" It stands at the head of all works of the same kind that have since been produced, and as a miscellany of polite literature, is not surpassed by any book whatever." Chambers.

"I consider the spectator invaluable, as containing on the subject of religion all that the world would then bear. Had Addison or bis friends attempted more, it would not have been en lured. The work was a stepping-stone to truth of the highest order, and, as such, our obligations to it are great."- John Wesley.




New and Splendid Library Edition POPULAR POETS AND POETRY OF BRITAIN



BY THE REV. GEORGE GILFILLAN, AUTHOR OF "GALLERY OF LITERARY PORTRAITS," “ BARDS OF THE BIBLE" ETO, La demy-octavo size, printed from a new pica type, on superfine paper, and neatly boand

Price, only $1 a volume in cloth, or $2 50 in calf extra.

"Strangely enough, we have never had as yet any thing at all approaching a satis factory edition of the English poets. We have bad Johnson's, and Bell's, and Cooke's, and sharpe's small sized editions—we have had the one hundred voluine edition from the Chiswick press--we have had the double-columneil editions of Chalmers and Anderson-and we have the, as yet, imperfect Aldine edition ; but no series has bitherto given evidence that a man of cultivated taste and research directed the whole."— Athen,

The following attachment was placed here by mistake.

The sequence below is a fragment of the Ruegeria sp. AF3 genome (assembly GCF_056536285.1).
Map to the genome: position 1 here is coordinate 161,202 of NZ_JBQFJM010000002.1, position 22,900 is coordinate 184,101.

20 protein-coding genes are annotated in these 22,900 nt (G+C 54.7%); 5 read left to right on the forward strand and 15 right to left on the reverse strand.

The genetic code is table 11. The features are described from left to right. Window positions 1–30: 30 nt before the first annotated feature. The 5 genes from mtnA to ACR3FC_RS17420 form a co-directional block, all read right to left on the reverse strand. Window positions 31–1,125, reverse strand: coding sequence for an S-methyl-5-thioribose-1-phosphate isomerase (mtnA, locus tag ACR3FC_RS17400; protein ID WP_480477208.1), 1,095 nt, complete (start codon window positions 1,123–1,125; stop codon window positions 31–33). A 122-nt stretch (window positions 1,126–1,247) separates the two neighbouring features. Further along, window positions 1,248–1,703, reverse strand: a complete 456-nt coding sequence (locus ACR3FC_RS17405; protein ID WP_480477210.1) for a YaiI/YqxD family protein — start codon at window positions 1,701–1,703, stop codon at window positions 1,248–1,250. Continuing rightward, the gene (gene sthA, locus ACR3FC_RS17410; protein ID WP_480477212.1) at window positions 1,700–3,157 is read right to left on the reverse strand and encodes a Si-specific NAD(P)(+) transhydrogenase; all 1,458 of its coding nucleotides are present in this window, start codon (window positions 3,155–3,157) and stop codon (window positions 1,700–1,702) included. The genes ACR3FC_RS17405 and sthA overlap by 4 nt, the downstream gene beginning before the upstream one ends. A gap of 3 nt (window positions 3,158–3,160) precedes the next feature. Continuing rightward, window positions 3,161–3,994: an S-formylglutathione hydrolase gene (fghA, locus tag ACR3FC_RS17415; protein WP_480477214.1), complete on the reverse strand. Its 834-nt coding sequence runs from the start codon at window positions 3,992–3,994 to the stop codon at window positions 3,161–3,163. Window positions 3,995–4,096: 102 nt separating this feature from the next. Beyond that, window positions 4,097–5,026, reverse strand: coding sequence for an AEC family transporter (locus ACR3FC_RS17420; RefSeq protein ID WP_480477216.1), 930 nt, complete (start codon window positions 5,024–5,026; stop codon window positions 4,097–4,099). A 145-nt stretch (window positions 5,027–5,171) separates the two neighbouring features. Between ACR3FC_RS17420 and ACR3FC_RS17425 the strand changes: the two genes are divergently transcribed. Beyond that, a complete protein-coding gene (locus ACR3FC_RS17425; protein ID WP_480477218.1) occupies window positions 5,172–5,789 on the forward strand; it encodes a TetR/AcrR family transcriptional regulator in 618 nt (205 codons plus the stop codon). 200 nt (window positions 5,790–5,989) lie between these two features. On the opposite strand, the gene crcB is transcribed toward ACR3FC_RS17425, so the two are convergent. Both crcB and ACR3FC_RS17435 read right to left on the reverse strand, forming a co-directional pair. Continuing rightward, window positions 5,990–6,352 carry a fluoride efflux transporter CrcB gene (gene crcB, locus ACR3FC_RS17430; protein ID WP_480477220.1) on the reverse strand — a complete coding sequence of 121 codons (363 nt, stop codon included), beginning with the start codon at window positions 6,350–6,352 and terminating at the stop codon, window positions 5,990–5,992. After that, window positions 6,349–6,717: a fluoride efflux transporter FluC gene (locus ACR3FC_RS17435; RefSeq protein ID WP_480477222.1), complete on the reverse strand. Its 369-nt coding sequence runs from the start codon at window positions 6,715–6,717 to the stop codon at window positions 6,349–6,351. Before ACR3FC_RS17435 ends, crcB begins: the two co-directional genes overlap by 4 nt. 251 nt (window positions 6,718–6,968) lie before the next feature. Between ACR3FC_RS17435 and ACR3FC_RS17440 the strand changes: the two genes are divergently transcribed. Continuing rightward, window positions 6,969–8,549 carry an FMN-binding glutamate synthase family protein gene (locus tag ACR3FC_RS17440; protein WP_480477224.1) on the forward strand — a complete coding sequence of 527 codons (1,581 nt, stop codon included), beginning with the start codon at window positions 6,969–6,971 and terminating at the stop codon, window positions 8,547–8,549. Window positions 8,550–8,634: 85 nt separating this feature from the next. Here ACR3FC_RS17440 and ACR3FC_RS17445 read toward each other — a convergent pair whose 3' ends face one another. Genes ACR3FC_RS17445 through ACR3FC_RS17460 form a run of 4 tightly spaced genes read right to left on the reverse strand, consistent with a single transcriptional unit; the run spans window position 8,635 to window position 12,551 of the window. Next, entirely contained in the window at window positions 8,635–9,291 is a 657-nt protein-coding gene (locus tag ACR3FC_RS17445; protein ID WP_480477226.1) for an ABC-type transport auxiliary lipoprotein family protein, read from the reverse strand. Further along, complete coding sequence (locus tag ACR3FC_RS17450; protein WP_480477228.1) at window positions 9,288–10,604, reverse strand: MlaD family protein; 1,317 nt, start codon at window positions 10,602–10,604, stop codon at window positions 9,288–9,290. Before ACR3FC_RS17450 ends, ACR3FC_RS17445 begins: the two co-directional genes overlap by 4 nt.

The splendid series of books now offered to the public at such an unusually low rate of charge, will be got up with all the care and elegance which the present advanced state of the publishing art can command.

The well-known literary character and ability of the editor is sufficient guaranty for the accuracy and general elucidation of the text, while the paper, printing, and binding of the volumes will be of the highest class, formning, in these respects, a striking contrast to all existing cheap editions, in which so few efforts have been made to combine superiority in production with low prices.

Under the impression that a chronological issue of the Poets would not be so acceptable as one inore diversified, it has been deemed advisable to intermix the earlier and the later Poets. Care, however, will be taken that either the author or the volumes are in themselves complete, as published; so that no purchaser discontinuing the series at any time, will be possessed of imperfect books.

The absence in the book market of any handsome uniform series of the Popuer BritIsh Poets, at a moderate price, has induced the publishers to project the present edition, under the impression that, produced in superior style, deserving a place on the shelves of the best libraries, and offered at less than one half the usual selling price, it will meet that amount of patronage which an enterprise, based on such liberal terms, requires,

The series will conclude with a few volumes of fugitive pieces, and a History on British Poetry, in which selections will be given from the writings of those authors whose works do not possess sufficient interest to warrant their pnblication as a wbole.

It is believed that this will render the present edition of the British Poets the most complete wbich has ever been issued, and secure for it extensive support. The series is intended to include the following authors:

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The follning Authors are now ready : JOIN MILTON, 2 vols.; JAMES THOMSON, 1 vol.; GEORGE HERBERT, 1 vol